How to call a function of a matlab file in another matlab file ?

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i have function P in "ideal.m" matlab file and i want to use P function in another "step.m" matlab file. how?

Accepted Answer

Walter Roberson
Walter Roberson on 18 Jun 2015
In order to do that you have to code your function "ideal" of "ideal.m" to return a handle to the function P. Once you have the handle, you can invoke the function.
For example,
function h = ideal(something, somethingelse, option)
if nargin == 3 and strcmp(option, 'GetP')
h = @P;
... regular code for ideal when not invoked with GetP option ...
function P(A, B)
Then step would call
P = ideal([], [], 'GetP');
and after that would be able to call
in any routine that had the P variable in scope.
Guillaume on 18 Jun 2015
@Shardul, I hate to insist on this but as it looks like you're not very advanced in matlab (you do not know what nargin stands for), I would strongly encourage you to not go down the route of passing function handles to local functions.
It may solve your immediate problem but this is simply not the normal way of using function scope and unless you know what you're doing it's going to lead to problems in the future.
See Konstantinos' answer for a more detailed explanation than my answer. Use separate files and a 'private' folder if necessary.

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More Answers (3)

Konstantinos Sofos
Konstantinos Sofos on 18 Jun 2015
Edited: Konstantinos Sofos on 18 Jun 2015
The first function in an m-file (i.e. the main function), is invoked when that m-file is called. It is not required that the main function have the same name as the m-file, but for clarity it should. When the function and file name differ, the file name must be used to call the main function.
All subsequent functions in the m-file, called local functions (or "subfunctions" in the older terminology), * can only be called by the main function and other local functions in that m-file * . Functions in other m-files can not call them.
In addition, you can also declare functions within other functions. These are called nested functions , and these can only be called from within the function they are nested. They can also have access to variables in functions in which they are nested, which makes them quite useful albeit slightly tricky to work with.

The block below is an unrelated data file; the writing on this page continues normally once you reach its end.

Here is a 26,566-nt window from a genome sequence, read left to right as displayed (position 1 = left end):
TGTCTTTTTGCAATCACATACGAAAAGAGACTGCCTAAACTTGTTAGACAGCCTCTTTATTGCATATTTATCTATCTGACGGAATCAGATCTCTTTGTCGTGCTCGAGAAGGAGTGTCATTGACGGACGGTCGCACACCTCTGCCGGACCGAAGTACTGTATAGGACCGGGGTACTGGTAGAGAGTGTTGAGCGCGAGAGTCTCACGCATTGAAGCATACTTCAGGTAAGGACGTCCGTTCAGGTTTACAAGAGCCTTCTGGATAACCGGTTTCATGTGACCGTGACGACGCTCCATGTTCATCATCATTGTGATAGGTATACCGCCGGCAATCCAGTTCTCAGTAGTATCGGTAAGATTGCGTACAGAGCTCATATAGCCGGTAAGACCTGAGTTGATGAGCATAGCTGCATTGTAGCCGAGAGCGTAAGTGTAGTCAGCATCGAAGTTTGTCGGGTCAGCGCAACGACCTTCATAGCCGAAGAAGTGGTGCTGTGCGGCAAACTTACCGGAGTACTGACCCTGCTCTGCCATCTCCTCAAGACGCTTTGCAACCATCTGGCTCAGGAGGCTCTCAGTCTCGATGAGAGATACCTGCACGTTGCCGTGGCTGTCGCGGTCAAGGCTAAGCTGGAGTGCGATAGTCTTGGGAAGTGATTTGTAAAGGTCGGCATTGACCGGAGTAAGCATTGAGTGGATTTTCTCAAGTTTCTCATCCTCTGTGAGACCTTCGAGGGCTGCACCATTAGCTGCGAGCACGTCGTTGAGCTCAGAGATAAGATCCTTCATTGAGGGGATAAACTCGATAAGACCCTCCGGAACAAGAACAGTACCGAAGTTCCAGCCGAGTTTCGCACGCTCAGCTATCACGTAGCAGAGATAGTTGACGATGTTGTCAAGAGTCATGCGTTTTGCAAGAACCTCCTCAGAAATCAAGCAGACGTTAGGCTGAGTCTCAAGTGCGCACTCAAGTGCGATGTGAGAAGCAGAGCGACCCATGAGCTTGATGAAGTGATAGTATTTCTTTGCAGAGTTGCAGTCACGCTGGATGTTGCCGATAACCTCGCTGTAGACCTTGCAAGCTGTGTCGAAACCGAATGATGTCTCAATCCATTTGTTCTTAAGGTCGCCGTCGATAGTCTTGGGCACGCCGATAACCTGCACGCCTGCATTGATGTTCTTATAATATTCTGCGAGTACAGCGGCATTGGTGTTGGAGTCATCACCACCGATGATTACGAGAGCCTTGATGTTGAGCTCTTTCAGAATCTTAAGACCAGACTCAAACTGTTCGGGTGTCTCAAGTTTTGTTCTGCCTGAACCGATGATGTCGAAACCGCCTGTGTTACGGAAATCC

More food for thought...
There are ways around the normal function scoping behaviour outlined above, such as passing function handles as output arguments as mentioned in Walters' answer. However, I wouldn't suggest making it a habit of resorting to such tricks, as there are likely much better options for organizing your files.
For example, let's say you have a main function A in an m-file A.m , along with local functions D , E , and F . Now let's say you have two other related functions B and C in m-files B.m and C.m , respectively, that you also want to be able to call D, E, and F. Here are some options you have:
• Put D , E , and F each in their own separate m-files, allowing any other function to call them. The downside is that the scope of these functions is large and isn't restricted to just A , B , and C , but the upside is that this is quite simple.
• Create a defineMyFunctions m-file (like in Walters' example) with D , E , and F as local functions and a main function that simply returns function handles to them. This allows you to keep D , E , and F in the same file, but it doesn't do anything regarding the scope of these functions since any function that can call defineMyFunctions can invoke them. You also then have to worry about passing the function handles around as arguments to make sure you have them where you need them.
• Copy D , E and F into B.m and C.m as local functions. This limits the scope of their usage to just A , B , and C , but makes updating and maintenance of your code a nightmare because you have three copies of the same code in different places.
• Use private functions! If you have A , B , and C in the same directory, you can create a subdirectory called private and place D , E , and F in there, each as a separate m-file. This limits their scope so they can only be called by functions in the directory immediately above (i.e. A , B , and C ) and keeps them together in the same place (but still different m-files)
All this goes somewhat outside the scope of your question, and is probably more detail than you need, but I thought it might be good to touch upon the more general concern of organizing all of your m-files.

B.k Sumedha
B.k Sumedha on 18 Jun 2015
U can take a look at this one.Is it the same u want to know?
Walter Roberson
Walter Roberson on 18 Jun 2015
"run" is the name of a MATLAB library routine to execute script files. Re-using it is less bad than re-using "sum", but it can still be confusing.

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Guillaume on 18 Jun 2015
If P is not the main function in "ideal.m" (that is not the function declared at the top of the file that you would call with result = ideal()), then there is no easy way to call it. Such a function is either a local or nested function and the whole purpose of these is that they are only visible to the main function of the file.
The only way you would be able to call P from outside ideal is if ideal returns a function handle to P. Unless there is a very good reason to use a function handle (e.g. P is a callback function), then the proper way to make P accessible to more than one function is to have it in its own file. If you do not want P to be visible to functions other than ideal and step (and others in the same folder), then put it in a "private" folder below the one containing "ideal.m" and "step.m".


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